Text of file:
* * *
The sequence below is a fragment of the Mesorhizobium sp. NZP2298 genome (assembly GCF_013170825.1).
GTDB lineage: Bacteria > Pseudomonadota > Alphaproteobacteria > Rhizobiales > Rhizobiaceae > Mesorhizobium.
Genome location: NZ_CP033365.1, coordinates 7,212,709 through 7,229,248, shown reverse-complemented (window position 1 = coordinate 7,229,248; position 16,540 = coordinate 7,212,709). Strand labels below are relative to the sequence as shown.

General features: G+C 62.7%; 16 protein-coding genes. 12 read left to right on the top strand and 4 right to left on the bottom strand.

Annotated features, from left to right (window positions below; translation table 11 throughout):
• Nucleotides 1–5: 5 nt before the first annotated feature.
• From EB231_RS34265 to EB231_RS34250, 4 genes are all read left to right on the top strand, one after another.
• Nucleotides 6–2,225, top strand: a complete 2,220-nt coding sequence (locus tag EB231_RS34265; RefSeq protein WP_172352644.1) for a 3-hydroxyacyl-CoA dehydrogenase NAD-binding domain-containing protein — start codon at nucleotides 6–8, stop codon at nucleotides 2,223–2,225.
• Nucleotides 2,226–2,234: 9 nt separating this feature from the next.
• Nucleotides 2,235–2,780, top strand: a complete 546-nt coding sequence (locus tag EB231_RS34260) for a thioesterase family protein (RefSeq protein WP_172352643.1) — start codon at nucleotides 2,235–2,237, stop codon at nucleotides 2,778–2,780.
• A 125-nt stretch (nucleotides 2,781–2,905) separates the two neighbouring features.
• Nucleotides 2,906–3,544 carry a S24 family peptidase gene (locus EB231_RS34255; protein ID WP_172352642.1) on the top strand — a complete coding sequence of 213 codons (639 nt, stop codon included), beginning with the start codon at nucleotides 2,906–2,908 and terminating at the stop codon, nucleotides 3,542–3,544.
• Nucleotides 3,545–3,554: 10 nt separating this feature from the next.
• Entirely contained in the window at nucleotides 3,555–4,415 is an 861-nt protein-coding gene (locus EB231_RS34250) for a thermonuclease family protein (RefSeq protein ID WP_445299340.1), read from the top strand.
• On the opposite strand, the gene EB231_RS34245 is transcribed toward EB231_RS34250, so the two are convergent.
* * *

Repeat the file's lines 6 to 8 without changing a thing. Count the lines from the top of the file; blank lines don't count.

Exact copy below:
• Nucleotides 1–5: 5 nt before the first annotated feature.
• From EB231_RS34265 to EB231_RS34250, 4 genes are all read left to right on the top strand, one after another.
• Nucleotides 6–2,225, top strand: a complete 2,220-nt coding sequence (locus tag EB231_RS34265; RefSeq protein WP_172352644.1) for a 3-hydroxyacyl-CoA dehydrogenase NAD-binding domain-containing protein — start codon at nucleotides 6–8, stop codon at nucleotides 2,223–2,225.